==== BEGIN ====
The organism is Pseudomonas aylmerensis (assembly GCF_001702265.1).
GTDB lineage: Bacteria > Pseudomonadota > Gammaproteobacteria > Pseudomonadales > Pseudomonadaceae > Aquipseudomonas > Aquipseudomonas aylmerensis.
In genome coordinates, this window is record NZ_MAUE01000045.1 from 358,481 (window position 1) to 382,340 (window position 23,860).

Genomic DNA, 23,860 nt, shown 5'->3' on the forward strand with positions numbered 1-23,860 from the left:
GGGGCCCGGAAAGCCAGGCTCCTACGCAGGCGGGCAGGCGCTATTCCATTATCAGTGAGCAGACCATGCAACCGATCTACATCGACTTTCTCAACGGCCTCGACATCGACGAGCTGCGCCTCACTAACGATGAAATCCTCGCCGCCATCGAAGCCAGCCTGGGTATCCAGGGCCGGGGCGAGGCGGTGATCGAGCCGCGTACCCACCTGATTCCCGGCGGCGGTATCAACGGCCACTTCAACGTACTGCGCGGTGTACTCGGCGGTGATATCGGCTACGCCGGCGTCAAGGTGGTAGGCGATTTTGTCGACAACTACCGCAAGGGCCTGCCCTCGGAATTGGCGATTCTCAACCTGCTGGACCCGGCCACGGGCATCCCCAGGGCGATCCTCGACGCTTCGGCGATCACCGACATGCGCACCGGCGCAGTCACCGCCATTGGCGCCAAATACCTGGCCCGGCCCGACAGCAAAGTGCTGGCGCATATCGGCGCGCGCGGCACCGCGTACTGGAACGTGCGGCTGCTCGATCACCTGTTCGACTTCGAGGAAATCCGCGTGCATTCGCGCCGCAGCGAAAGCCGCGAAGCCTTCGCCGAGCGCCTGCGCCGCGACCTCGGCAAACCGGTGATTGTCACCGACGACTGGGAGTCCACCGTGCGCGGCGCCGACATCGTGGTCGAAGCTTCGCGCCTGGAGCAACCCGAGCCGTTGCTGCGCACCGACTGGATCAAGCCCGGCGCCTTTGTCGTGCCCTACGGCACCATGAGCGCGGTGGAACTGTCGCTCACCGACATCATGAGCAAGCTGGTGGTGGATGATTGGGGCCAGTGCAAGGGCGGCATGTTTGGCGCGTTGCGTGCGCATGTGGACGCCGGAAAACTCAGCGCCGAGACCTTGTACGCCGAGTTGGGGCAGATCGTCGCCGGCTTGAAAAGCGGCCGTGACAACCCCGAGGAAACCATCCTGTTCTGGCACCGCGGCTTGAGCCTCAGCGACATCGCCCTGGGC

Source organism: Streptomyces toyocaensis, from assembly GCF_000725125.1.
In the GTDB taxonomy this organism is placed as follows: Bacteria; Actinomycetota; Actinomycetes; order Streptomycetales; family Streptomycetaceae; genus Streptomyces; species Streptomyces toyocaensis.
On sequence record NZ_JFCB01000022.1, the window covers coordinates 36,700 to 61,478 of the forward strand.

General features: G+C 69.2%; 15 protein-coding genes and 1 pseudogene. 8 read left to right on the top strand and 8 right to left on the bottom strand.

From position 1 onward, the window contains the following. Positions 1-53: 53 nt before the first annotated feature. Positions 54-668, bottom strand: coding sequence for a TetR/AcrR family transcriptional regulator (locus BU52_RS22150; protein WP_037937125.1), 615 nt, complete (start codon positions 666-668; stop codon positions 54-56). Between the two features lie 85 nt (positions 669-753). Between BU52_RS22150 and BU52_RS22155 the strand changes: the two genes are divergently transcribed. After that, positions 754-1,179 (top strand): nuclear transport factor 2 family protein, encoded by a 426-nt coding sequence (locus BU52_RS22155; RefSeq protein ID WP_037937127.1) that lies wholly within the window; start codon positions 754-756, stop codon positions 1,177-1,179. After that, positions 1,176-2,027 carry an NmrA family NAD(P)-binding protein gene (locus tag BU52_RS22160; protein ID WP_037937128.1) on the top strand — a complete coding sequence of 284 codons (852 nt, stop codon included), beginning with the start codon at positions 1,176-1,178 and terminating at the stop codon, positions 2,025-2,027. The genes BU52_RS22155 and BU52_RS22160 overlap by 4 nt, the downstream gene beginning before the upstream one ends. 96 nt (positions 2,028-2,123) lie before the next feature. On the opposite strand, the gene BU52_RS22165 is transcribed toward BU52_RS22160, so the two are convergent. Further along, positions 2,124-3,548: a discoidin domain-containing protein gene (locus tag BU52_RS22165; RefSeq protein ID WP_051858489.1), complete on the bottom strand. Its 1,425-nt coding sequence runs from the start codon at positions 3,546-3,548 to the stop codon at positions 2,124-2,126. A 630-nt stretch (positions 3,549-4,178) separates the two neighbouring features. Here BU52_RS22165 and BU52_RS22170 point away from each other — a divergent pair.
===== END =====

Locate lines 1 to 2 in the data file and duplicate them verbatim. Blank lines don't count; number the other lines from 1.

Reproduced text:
The organism is Pseudomonas aylmerensis (assembly GCF_001702265.1).
GTDB lineage: Bacteria > Pseudomonadota > Gammaproteobacteria > Pseudomonadales > Pseudomonadaceae > Aquipseudomonas > Aquipseudomonas aylmerensis.